Springtime is supposed to be about the re-emergence of life and beauty, with daffodils, crocuses and forsythia blossoms replacing blackened snow, the songbirds back from their winter homes, and longer, sunnier days displacing the gray gloom. Tender flower buds giving way to delicate new foliage and all that.
But in Detroit, it’s hard to see past the layers of filth that accumulate during the long, dark months.
Yes, people, it’s time to talk about Detroit’s litter epidemic.
It’s springtime, the snow has melted, and yet instead of feeling joy and hope at the promise of a new season, I feel mostly despair. Our surroundings look disgusting, with sodden garbage strewn everywhere, clustered along chain-link fences and roadsides, stuck in thorny tree branches and dotting grassy embankments, sidewalks and paved lots seemingly everywhere you go.
It is vile, and it makes me feel ashamed. Is this really who we are and what we’re about?
There aren’t many independent measures of city cleanliness, but it isn’t much of a stretch to imagine Detroit at or near the bottom. You don’t generally see comparable litter in cities like Chicago or Washington D.C., which have much higher densities than we do yet are shockingly clean in comparison.
In 2011, Detroit ranked dead last out of 27 North American cities in Siemens’ U.S. and Canada Green City Index, which measured environmental performance across nine categories, including waste. A 2013 report from the Detroit Environmental Agenda recommended the city adopt a zero waste policy, including enactment of a citywide recycling program. From its report:
A 2009 study prepared for Keep America Beautiful found that the number and convenience of trash receptacles strongly influence litter, older people are less likely to litter, and that existing litter attracts more litter. It also found a near unanimous belief that littering is wrong, but that positive motivational campaigns and convenient opportunities to not litter are key to stopping littering behavior. In Detroit, public parks have trash receptacles, but are often overflowing. Detroit parks are often used for social gatherings involving food. Receptacles must be quickly emptied; otherwise there is no place to dispose of the trash and litter will accumulate, no matter someone’s best intentions.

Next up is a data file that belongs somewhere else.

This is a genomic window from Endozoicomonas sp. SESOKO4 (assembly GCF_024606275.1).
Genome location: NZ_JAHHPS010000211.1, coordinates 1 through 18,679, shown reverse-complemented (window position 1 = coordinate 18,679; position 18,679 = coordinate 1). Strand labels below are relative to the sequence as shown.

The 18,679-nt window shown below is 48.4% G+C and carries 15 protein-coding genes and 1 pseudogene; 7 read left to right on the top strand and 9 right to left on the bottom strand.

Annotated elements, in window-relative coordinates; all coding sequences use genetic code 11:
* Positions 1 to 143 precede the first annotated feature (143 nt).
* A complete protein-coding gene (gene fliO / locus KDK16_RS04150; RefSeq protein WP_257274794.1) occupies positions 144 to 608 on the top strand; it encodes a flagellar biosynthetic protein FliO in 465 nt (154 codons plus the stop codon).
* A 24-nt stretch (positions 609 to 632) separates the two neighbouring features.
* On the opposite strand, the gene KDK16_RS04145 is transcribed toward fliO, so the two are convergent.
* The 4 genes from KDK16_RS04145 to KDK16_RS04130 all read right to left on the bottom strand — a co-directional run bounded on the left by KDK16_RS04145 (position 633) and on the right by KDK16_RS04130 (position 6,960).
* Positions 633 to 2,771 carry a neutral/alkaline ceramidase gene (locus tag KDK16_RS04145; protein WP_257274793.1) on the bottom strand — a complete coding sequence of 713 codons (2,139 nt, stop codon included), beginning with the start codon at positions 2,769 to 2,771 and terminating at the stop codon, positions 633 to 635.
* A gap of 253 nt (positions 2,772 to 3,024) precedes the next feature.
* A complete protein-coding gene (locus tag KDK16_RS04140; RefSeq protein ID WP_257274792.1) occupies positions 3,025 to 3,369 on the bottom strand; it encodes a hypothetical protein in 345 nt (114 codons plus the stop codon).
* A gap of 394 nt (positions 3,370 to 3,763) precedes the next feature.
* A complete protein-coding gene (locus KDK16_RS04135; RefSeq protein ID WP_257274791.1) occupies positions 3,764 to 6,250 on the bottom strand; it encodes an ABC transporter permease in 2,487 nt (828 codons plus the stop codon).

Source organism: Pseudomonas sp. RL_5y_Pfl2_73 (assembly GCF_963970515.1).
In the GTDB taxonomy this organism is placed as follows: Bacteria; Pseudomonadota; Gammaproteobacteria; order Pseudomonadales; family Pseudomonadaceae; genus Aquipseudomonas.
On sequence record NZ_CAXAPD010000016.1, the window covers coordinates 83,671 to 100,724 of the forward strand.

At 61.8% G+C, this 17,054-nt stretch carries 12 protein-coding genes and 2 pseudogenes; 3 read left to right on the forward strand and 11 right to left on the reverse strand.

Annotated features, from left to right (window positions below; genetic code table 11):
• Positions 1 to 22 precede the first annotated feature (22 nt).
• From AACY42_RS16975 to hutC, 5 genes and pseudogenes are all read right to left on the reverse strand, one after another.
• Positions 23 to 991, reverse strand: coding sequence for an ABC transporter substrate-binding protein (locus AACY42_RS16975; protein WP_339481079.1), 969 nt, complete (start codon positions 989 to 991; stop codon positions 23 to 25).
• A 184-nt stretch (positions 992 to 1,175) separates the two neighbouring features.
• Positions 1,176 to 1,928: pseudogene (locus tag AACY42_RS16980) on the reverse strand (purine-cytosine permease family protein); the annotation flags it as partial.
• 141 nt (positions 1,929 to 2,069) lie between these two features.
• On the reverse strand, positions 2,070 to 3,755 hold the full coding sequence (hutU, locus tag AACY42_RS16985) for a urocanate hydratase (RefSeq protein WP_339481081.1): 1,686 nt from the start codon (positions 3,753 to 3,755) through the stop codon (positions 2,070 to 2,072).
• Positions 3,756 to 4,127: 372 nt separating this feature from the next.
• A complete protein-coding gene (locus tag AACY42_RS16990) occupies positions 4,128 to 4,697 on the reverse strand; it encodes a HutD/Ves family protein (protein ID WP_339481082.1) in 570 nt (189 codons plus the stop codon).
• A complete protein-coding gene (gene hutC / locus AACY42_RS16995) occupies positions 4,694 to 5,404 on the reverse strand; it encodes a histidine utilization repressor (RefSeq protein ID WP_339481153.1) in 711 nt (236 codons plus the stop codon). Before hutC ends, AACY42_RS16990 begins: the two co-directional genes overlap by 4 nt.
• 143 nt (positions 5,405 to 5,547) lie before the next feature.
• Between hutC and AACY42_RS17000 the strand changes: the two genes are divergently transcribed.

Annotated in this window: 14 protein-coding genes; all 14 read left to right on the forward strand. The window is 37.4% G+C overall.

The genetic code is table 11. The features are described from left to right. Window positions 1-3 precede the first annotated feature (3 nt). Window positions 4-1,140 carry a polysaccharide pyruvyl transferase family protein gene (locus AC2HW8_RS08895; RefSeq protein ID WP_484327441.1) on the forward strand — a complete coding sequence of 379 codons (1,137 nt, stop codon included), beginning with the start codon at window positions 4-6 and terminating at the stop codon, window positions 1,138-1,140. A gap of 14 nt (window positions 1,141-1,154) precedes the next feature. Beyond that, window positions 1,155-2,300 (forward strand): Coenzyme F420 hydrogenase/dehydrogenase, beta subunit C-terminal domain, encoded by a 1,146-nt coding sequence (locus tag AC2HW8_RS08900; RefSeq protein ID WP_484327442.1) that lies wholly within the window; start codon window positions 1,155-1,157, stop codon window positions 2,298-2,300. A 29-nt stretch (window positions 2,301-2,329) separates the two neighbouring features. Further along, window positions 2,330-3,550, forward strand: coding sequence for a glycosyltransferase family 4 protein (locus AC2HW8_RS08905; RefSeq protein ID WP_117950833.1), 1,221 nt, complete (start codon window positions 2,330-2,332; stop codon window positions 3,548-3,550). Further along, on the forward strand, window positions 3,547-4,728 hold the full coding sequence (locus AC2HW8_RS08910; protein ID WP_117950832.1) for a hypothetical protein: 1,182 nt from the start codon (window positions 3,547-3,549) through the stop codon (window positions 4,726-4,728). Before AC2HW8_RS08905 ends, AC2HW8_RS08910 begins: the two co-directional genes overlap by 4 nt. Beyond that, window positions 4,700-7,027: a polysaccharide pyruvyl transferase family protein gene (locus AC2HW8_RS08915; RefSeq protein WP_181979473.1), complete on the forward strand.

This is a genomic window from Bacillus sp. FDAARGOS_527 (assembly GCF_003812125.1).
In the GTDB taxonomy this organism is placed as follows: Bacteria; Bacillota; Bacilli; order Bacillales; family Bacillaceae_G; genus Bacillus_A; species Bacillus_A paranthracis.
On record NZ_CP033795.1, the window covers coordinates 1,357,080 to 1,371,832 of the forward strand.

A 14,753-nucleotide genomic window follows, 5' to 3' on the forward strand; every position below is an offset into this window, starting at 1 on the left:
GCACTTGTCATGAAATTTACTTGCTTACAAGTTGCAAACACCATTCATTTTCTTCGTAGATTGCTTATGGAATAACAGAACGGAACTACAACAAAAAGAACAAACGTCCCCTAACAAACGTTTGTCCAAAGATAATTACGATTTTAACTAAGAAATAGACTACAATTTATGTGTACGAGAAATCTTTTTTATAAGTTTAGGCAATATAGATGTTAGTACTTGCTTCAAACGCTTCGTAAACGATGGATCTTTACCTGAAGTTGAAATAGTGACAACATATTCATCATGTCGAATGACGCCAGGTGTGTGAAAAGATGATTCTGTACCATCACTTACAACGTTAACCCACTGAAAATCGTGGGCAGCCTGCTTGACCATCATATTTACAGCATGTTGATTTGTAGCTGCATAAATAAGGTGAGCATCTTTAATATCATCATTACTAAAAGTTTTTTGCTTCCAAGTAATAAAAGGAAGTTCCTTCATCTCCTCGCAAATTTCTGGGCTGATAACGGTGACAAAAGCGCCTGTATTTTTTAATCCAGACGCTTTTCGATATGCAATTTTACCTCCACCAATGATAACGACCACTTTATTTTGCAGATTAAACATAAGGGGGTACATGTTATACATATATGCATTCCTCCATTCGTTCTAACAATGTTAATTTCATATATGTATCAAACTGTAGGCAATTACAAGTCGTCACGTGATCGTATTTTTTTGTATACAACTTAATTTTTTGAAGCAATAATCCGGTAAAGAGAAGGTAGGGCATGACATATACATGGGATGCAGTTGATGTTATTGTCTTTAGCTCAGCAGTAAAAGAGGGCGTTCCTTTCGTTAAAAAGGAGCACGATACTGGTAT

Years ago when I was a reporter for a suburban daily, I devoted a Sunday A-1 project to this topic. I spoke with officials from state and county road agencies who talked about staffing up heavily on cleanup crews this time of year to deal with the filth that emerges from under the snow. It happens every year.
We clean it up and things look nice again for a while, until they don’t. Aside from the occasional legislative proposal to expand recycling that goes nowhere, no one has a good answer for how to address the root problem. You can’t legislative morality or civic-mindedness.
The problem is most acute in our urban core. It is undoubtedly strongly related to issues of poverty and hopelessness. Yet it leaves its mark everywhere, and everyone has their stories about observing brazen acts of littering that constitute willful disregard for our surroundings.
We should absolutely volunteer to work with cleanup crews, or get to work on clearing the trash-strewn lot in your neighborhood that’s been driving you crazy. But damn, it gets frustrating having to do it over and over and over again.